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Existing XML webservice

  • Processes XML-RPC style requests in which an operation element which identifies the method to dispatch to. For example:

    <protocol><operation>810</operation><user>...</user></protocol>

  • The number of parameters vary.

  • The XML-RPC handler interprets the 810 token to mean two things. If it receives an element <user> as a child element of <protocol>, it CREATEs an account. If it receives the element <userExisting> instead, it will attempt to log in the user.

New JSON REST API design

  • I want to keep this to one REST endpoint e.g. /api/foobar
  • I can translate a user creation to a PUT /api/foobar/${user}
  • A user removal to a DELETE /api/foobar/${user}
  • My current design is to do a POST /api/foobar/${user} with a body { "op":"login" } for logging in and similarly for logout, the body { "op":"logout" } will be sent.

What do you people think of this? Brickbats and bouquets are welcomed with constructive comments.

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3 Answers 3

up vote 1 down vote accepted

Overloaded POST for a RESTful API is a bit of a kludge, if you can avoid it. For the purposes of login, I would prefer to try to maintain statelessness - this would mean requiring the client to pass HTTP authorization on each request (this means passing the correct Authorization header each time). You use one of the usual authentication methods such as Basic on the first request.

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The end point should be at the URI api/users for all CRUD operations. DELETE and PUT are not supported in forms built with HTML 4 but if you are using Javascript to communicate then you'll be fine but you might want to expose create and delete operations via POST as well (possibly passing _method=PUT|DELETE in the POST payload).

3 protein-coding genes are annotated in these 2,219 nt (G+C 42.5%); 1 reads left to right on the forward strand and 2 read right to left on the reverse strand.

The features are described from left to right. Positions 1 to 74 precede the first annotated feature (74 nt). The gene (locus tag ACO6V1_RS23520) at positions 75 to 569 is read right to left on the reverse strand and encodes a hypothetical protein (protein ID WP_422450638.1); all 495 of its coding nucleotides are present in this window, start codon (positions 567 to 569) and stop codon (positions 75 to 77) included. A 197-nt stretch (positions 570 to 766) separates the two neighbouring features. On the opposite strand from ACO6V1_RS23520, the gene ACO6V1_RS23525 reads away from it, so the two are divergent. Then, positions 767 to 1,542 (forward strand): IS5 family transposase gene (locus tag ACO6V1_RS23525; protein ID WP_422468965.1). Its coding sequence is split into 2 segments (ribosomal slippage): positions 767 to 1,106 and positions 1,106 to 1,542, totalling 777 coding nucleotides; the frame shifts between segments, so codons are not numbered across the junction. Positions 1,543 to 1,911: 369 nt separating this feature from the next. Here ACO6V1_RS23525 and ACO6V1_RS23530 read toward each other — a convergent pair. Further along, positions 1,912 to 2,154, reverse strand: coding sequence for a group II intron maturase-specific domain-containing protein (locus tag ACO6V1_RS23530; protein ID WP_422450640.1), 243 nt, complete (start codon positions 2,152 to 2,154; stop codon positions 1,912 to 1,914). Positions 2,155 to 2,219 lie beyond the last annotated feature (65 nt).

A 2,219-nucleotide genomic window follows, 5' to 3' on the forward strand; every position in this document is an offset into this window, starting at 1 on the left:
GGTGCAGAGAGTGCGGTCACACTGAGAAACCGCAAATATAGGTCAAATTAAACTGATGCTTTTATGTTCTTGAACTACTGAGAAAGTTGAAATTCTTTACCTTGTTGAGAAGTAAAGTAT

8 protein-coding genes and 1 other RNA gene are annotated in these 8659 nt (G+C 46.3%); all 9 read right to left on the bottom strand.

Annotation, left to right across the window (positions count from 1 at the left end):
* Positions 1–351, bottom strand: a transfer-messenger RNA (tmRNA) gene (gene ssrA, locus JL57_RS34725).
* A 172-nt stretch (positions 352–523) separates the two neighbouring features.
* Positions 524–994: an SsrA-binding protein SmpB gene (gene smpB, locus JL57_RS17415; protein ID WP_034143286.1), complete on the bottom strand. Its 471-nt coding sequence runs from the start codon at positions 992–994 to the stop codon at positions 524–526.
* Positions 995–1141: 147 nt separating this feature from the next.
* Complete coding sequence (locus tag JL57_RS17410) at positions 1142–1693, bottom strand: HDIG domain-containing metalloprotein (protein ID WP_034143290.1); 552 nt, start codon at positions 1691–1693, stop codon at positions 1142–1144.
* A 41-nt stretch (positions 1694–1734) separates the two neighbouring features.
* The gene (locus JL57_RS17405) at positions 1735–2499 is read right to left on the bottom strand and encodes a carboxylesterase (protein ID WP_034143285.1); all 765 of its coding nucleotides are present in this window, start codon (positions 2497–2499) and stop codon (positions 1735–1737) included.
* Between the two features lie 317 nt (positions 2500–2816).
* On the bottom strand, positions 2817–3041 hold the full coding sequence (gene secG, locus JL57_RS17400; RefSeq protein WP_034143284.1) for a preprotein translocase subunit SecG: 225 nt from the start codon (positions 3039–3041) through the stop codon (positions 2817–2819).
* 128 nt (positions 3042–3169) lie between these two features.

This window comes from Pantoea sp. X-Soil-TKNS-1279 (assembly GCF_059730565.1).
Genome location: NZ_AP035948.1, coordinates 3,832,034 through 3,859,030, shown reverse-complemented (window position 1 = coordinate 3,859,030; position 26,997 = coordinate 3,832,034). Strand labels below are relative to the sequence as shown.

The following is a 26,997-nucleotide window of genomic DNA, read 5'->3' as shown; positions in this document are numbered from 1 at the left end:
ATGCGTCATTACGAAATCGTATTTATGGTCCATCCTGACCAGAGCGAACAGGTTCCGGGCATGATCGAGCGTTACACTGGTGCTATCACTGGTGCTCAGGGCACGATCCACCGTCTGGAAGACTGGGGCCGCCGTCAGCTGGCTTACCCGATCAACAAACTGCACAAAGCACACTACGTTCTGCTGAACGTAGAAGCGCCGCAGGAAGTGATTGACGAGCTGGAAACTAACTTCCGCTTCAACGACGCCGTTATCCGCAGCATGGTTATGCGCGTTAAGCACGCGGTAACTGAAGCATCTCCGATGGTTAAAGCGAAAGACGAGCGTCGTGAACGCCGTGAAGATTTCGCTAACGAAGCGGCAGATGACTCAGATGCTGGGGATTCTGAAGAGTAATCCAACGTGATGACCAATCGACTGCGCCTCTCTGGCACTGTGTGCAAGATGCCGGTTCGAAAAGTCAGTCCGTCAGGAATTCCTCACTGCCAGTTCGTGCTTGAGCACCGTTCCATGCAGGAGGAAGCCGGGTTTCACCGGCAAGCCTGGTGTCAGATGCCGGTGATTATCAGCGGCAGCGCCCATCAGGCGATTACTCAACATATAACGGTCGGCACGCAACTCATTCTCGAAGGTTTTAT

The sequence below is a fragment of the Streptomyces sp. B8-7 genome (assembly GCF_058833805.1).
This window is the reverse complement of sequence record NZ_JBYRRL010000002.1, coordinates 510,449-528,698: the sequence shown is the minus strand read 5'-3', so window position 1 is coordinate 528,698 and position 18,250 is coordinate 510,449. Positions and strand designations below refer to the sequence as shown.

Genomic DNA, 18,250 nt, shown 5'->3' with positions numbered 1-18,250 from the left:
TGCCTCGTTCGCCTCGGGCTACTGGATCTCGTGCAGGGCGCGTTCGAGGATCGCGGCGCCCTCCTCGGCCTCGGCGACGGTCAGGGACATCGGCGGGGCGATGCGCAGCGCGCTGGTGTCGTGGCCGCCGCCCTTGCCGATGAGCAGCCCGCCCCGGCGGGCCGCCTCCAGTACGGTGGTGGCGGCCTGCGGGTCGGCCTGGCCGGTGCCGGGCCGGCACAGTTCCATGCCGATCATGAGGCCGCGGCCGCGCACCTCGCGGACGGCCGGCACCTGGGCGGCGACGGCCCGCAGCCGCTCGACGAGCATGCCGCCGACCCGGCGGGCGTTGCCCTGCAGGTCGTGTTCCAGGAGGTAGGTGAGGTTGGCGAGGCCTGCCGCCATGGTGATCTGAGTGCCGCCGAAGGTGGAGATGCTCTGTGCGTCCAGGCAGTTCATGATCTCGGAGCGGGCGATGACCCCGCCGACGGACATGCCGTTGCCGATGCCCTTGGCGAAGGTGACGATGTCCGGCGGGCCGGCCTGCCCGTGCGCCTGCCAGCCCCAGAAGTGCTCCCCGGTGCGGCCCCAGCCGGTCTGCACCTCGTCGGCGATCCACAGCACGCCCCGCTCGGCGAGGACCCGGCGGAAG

For login the end point should be api/login but you would be better off using HTTP authentication here.

Asking for design reviews on stack overflow is good but you would be better off reading up on RESTful architectures to avoid wrong turns.

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+1 well put . –  annakata May 14 '09 at 7:55
    
I would like to use HTTP auth and use all the arsenal that the HTTP protocol provides but I'm working with a bunch of people who would rather get things done quick (e.g. only use the minimum number of HTTP verbs). Thanks for your ideas. –  Jacques René Mesrine May 14 '09 at 8:21

How about something like this for login and logout

POST /api/foobar/${user}/loginrequests

POST /api/foobar/${user}/logoutrequests

The server does not actually have to create a "request" resource if you don't want, but later you may change you mind and want to keep a record of logins and logouts.

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From what I know, putting actions in the URIs is bad practice. –  Jacques René Mesrine May 15 '09 at 1:20
1  
You are absolutely right. However, I didn't put an action in the URI. If I had put /RequestLogin then that would be an action. –  Darrel Miller May 15 '09 at 19:02
1  
/RequestLogin or /loginrequests doesn't have any impact. It could as well be /0f5cb891-6d64-49e7-9e5d-4b5f8b37f9a8 it wouldn't matter. It's the interaction model that matters, not the whole name/verb thing. It can be a smell but it certainly not a necessity. –  serialseb May 21 '09 at 0:11

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